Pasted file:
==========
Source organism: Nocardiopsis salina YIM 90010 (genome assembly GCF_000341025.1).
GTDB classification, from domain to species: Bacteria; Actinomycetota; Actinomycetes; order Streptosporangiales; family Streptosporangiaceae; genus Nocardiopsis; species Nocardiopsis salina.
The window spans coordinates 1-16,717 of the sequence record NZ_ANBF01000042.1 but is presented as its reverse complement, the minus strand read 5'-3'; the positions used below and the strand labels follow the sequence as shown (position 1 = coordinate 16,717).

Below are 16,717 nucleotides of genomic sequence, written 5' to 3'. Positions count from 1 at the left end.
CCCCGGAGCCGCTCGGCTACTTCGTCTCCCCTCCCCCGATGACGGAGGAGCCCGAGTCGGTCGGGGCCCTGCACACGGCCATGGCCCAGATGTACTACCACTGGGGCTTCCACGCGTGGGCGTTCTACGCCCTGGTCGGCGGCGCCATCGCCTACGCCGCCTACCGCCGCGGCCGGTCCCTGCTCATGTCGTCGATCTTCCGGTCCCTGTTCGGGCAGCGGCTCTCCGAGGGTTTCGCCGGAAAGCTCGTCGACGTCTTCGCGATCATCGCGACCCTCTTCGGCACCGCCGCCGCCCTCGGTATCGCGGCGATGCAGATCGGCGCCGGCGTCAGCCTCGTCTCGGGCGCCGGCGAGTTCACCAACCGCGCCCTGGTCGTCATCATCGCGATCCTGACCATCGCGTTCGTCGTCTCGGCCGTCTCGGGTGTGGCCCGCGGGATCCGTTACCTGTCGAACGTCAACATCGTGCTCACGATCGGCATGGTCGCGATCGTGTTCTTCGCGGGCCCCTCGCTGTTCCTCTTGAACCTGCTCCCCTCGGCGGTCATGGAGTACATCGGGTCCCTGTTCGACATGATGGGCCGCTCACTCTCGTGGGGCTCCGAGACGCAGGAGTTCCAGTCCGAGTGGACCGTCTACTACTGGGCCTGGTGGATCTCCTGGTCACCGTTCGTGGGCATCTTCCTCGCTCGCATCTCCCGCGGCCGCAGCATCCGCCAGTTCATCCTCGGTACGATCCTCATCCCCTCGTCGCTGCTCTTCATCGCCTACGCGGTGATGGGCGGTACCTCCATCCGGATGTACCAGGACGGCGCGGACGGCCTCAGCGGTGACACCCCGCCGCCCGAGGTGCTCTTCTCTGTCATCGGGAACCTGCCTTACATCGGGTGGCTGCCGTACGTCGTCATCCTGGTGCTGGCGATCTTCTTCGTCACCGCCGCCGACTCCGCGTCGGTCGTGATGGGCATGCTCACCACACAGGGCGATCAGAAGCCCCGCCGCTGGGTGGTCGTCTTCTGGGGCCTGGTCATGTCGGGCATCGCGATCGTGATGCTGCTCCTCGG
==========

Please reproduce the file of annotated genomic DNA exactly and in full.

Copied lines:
Source organism: Nocardiopsis salina YIM 90010 (genome assembly GCF_000341025.1).
GTDB classification, from domain to species: Bacteria; Actinomycetota; Actinomycetes; order Streptosporangiales; family Streptosporangiaceae; genus Nocardiopsis; species Nocardiopsis salina.
The window spans coordinates 1-16,717 of the sequence record NZ_ANBF01000042.1 but is presented as its reverse complement, the minus strand read 5'-3'; the positions used below and the strand labels follow the sequence as shown (position 1 = coordinate 16,717).

Below are 16,717 nucleotides of genomic sequence, written 5' to 3'. Positions count from 1 at the left end.
CCCCGGAGCCGCTCGGCTACTTCGTCTCCCCTCCCCCGATGACGGAGGAGCCCGAGTCGGTCGGGGCCCTGCACACGGCCATGGCCCAGATGTACTACCACTGGGGCTTCCACGCGTGGGCGTTCTACGCCCTGGTCGGCGGCGCCATCGCCTACGCCGCCTACCGCCGCGGCCGGTCCCTGCTCATGTCGTCGATCTTCCGGTCCCTGTTCGGGCAGCGGCTCTCCGAGGGTTTCGCCGGAAAGCTCGTCGACGTCTTCGCGATCATCGCGACCCTCTTCGGCACCGCCGCCGCCCTCGGTATCGCGGCGATGCAGATCGGCGCCGGCGTCAGCCTCGTCTCGGGCGCCGGCGAGTTCACCAACCGCGCCCTGGTCGTCATCATCGCGATCCTGACCATCGCGTTCGTCGTCTCGGCCGTCTCGGGTGTGGCCCGCGGGATCCGTTACCTGTCGAACGTCAACATCGTGCTCACGATCGGCATGGTCGCGATCGTGTTCTTCGCGGGCCCCTCGCTGTTCCTCTTGAACCTGCTCCCCTCGGCGGTCATGGAGTACATCGGGTCCCTGTTCGACATGATGGGCCGCTCACTCTCGTGGGGCTCCGAGACGCAGGAGTTCCAGTCCGAGTGGACCGTCTACTACTGGGCCTGGTGGATCTCCTGGTCACCGTTCGTGGGCATCTTCCTCGCTCGCATCTCCCGCGGCCGCAGCATCCGCCAGTTCATCCTCGGTACGATCCTCATCCCCTCGTCGCTGCTCTTCATCGCCTACGCGGTGATGGGCGGTACCTCCATCCGGATGTACCAGGACGGCGCGGACGGCCTCAGCGGTGACACCCCGCCGCCCGAGGTGCTCTTCTCTGTCATCGGGAACCTGCCTTACATCGGGTGGCTGCCGTACGTCGTCATCCTGGTGCTGGCGATCTTCTTCGTCACCGCCGCCGACTCCGCGTCGGTCGTGATGGGCATGCTCACCACACAGGGCGATCAGAAGCCCCGCCGCTGGGTGGTCGTCTTCTGGGGCCTGGTCATGTCGGGCATCGCGATCGTGATGCTGCTCCTCGG